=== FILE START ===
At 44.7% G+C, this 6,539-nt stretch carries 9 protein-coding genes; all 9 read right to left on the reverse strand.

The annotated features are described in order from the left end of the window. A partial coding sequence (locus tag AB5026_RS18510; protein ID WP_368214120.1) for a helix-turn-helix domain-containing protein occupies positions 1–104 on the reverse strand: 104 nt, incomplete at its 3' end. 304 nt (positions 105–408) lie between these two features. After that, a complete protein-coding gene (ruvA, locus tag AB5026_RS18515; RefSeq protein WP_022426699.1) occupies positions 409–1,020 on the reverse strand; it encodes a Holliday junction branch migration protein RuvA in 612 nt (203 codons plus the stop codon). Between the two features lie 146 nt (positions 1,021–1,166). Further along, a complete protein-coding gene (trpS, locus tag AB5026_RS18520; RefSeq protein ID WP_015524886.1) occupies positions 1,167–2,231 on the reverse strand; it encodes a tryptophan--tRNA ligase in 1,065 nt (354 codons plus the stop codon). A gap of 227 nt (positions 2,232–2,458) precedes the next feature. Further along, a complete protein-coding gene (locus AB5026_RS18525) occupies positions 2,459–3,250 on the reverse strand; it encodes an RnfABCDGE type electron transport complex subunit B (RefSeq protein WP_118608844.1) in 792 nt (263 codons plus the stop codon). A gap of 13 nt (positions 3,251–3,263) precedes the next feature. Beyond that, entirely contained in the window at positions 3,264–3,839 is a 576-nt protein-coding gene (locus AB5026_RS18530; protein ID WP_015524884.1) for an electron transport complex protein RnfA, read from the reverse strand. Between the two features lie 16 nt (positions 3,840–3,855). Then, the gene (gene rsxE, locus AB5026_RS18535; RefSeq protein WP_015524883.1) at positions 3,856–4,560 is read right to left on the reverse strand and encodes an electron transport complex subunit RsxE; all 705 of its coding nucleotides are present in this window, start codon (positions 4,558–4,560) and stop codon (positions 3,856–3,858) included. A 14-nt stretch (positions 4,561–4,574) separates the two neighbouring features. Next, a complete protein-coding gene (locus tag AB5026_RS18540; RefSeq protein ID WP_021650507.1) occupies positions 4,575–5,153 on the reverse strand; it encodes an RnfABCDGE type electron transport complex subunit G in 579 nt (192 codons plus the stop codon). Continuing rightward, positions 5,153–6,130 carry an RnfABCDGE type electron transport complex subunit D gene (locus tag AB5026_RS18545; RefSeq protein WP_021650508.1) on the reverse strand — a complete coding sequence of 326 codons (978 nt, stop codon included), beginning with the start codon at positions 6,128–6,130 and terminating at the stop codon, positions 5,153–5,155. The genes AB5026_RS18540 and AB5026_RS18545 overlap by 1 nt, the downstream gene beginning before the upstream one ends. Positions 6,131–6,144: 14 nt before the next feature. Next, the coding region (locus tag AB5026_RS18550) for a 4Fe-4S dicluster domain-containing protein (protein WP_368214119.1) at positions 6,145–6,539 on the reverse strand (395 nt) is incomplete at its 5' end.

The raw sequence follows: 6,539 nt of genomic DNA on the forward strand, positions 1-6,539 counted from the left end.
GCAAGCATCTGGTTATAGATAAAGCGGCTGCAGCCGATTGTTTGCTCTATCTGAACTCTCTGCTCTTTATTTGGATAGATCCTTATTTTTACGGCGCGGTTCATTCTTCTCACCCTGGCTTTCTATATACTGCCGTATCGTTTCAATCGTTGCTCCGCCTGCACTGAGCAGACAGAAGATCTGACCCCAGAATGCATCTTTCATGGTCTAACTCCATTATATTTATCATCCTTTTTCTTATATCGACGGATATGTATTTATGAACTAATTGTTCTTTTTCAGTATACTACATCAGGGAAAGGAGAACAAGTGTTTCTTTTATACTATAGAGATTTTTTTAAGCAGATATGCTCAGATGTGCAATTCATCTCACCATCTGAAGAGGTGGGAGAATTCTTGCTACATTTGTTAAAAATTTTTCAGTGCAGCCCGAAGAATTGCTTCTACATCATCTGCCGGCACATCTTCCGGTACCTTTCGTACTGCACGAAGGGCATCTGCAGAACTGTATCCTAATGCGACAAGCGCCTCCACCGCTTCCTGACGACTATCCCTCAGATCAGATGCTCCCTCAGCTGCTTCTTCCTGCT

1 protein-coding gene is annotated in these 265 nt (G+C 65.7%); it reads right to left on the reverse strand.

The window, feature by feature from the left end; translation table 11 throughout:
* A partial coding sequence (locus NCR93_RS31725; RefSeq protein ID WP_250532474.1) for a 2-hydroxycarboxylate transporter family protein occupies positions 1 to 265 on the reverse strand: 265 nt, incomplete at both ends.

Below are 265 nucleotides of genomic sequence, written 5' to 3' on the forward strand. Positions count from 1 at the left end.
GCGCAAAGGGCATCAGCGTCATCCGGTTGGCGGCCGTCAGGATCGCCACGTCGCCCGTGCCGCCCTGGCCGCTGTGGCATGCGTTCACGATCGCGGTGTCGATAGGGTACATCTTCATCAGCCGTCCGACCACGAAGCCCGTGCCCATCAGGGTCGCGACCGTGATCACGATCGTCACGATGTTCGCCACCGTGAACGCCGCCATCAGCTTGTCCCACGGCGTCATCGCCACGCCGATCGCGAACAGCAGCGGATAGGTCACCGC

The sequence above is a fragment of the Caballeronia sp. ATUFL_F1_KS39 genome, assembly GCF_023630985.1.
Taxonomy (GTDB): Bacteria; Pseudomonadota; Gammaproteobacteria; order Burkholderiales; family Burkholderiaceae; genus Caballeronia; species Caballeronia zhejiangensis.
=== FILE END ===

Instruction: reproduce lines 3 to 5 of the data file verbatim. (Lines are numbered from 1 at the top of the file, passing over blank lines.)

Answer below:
The raw sequence follows: 6,539 nt of genomic DNA on the forward strand, positions 1-6,539 counted from the left end.
GCAAGCATCTGGTTATAGATAAAGCGGCTGCAGCCGATTGTTTGCTCTATCTGAACTCTCTGCTCTTTATTTGGATAGATCCTTATTTTTACGGCGCGGTTCATTCTTCTCACCCTGGCTTTCTATATACTGCCGTATCGTTTCAATCGTTGCTCCGCCTGCACTGAGCAGACAGAAGATCTGACCCCAGAATGCATCTTTCATGGTCTAACTCCATTATATTTATCATCCTTTTTCTTATATCGACGGATATGTATTTATGAACTAATTGTTCTTTTTCAGTATACTACATCAGGGAAAGGAGAACAAGTGTTTCTTTTATACTATAGAGATTTTTTTAAGCAGATATGCTCAGATGTGCAATTCATCTCACCATCTGAAGAGGTGGGAGAATTCTTGCTACATTTGTTAAAAATTTTTCAGTGCAGCCCGAAGAATTGCTTCTACATCATCTGCCGGCACATCTTCCGGTACCTTTCGTACTGCACGAAGGGCATCTGCAGAACTGTATCCTAATGCGACAAGCGCCTCCACCGCTTCCTGACGACTATCCCTCAGATCAGATGCTCCCTCAGCTGCTTCTTCCTGCT

1 protein-coding gene is annotated in these 265 nt (G+C 65.7%); it reads right to left on the reverse strand.